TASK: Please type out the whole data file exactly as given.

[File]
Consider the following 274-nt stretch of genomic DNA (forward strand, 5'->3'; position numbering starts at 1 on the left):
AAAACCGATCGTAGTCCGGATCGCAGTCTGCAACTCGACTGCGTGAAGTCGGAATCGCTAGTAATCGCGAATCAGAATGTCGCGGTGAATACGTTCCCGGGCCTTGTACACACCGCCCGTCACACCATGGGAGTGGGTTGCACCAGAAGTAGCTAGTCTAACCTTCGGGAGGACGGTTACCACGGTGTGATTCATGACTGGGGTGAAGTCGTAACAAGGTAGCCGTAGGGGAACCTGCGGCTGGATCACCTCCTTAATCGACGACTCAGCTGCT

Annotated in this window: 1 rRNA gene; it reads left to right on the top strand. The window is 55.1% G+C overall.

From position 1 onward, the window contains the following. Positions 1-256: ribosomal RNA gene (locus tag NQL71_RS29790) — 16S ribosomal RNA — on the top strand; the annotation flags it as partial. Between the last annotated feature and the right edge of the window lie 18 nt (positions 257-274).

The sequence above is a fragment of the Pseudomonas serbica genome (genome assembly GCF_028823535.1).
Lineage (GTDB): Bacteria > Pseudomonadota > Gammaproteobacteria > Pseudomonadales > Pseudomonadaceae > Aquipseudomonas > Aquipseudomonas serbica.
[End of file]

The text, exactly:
Consider the following 274-nt stretch of genomic DNA (forward strand, 5'->3'; position numbering starts at 1 on the left):
AAAACCGATCGTAGTCCGGATCGCAGTCTGCAACTCGACTGCGTGAAGTCGGAATCGCTAGTAATCGCGAATCAGAATGTCGCGGTGAATACGTTCCCGGGCCTTGTACACACCGCCCGTCACACCATGGGAGTGGGTTGCACCAGAAGTAGCTAGTCTAACCTTCGGGAGGACGGTTACCACGGTGTGATTCATGACTGGGGTGAAGTCGTAACAAGGTAGCCGTAGGGGAACCTGCGGCTGGATCACCTCCTTAATCGACGACTCAGCTGCT

Annotated in this window: 1 rRNA gene; it reads left to right on the top strand. The window is 55.1% G+C overall.

From position 1 onward, the window contains the following. Positions 1-256: ribosomal RNA gene (locus tag NQL71_RS29790) — 16S ribosomal RNA — on the top strand; the annotation flags it as partial. Between the last annotated feature and the right edge of the window lie 18 nt (positions 257-274).

The sequence above is a fragment of the Pseudomonas serbica genome (genome assembly GCF_028823535.1).
Lineage (GTDB): Bacteria > Pseudomonadota > Gammaproteobacteria > Pseudomonadales > Pseudomonadaceae > Aquipseudomonas > Aquipseudomonas serbica.